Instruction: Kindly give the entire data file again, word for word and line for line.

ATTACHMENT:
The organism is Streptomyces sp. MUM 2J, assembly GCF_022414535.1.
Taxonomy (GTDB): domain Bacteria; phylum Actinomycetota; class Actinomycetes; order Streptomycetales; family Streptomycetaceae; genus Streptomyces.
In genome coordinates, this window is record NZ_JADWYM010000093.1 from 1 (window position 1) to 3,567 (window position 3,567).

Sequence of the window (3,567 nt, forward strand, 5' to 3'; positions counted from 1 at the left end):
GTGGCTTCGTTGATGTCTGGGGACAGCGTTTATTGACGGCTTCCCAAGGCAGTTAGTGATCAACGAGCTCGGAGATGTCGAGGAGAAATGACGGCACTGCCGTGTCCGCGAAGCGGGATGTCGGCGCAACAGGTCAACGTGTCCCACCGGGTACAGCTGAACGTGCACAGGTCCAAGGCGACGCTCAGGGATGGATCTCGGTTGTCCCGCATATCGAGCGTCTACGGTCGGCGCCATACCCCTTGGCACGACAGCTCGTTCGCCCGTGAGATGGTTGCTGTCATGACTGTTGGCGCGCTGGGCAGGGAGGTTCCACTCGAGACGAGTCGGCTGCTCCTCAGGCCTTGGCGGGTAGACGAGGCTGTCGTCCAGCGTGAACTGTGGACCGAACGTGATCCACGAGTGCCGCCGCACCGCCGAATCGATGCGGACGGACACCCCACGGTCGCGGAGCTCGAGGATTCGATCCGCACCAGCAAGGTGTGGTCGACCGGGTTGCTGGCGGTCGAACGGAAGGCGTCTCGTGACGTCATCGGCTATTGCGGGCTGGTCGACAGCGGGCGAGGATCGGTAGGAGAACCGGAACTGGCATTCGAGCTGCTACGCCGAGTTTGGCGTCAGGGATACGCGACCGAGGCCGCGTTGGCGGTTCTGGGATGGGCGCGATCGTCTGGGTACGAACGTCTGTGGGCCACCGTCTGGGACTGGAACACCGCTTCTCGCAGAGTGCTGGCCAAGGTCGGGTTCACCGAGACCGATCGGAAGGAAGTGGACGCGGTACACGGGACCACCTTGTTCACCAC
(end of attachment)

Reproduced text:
The organism is Streptomyces sp. MUM 2J, assembly GCF_022414535.1.
Taxonomy (GTDB): domain Bacteria; phylum Actinomycetota; class Actinomycetes; order Streptomycetales; family Streptomycetaceae; genus Streptomyces.
In genome coordinates, this window is record NZ_JADWYM010000093.1 from 1 (window position 1) to 3,567 (window position 3,567).

Sequence of the window (3,567 nt, forward strand, 5' to 3'; positions counted from 1 at the left end):
GTGGCTTCGTTGATGTCTGGGGACAGCGTTTATTGACGGCTTCCCAAGGCAGTTAGTGATCAACGAGCTCGGAGATGTCGAGGAGAAATGACGGCACTGCCGTGTCCGCGAAGCGGGATGTCGGCGCAACAGGTCAACGTGTCCCACCGGGTACAGCTGAACGTGCACAGGTCCAAGGCGACGCTCAGGGATGGATCTCGGTTGTCCCGCATATCGAGCGTCTACGGTCGGCGCCATACCCCTTGGCACGACAGCTCGTTCGCCCGTGAGATGGTTGCTGTCATGACTGTTGGCGCGCTGGGCAGGGAGGTTCCACTCGAGACGAGTCGGCTGCTCCTCAGGCCTTGGCGGGTAGACGAGGCTGTCGTCCAGCGTGAACTGTGGACCGAACGTGATCCACGAGTGCCGCCGCACCGCCGAATCGATGCGGACGGACACCCCACGGTCGCGGAGCTCGAGGATTCGATCCGCACCAGCAAGGTGTGGTCGACCGGGTTGCTGGCGGTCGAACGGAAGGCGTCTCGTGACGTCATCGGCTATTGCGGGCTGGTCGACAGCGGGCGAGGATCGGTAGGAGAACCGGAACTGGCATTCGAGCTGCTACGCCGAGTTTGGCGTCAGGGATACGCGACCGAGGCCGCGTTGGCGGTTCTGGGATGGGCGCGATCGTCTGGGTACGAACGTCTGTGGGCCACCGTCTGGGACTGGAACACCGCTTCTCGCAGAGTGCTGGCCAAGGTCGGGTTCACCGAGACCGATCGGAAGGAAGTGGACGCGGTACACGGGACCACCTTGTTCACCAC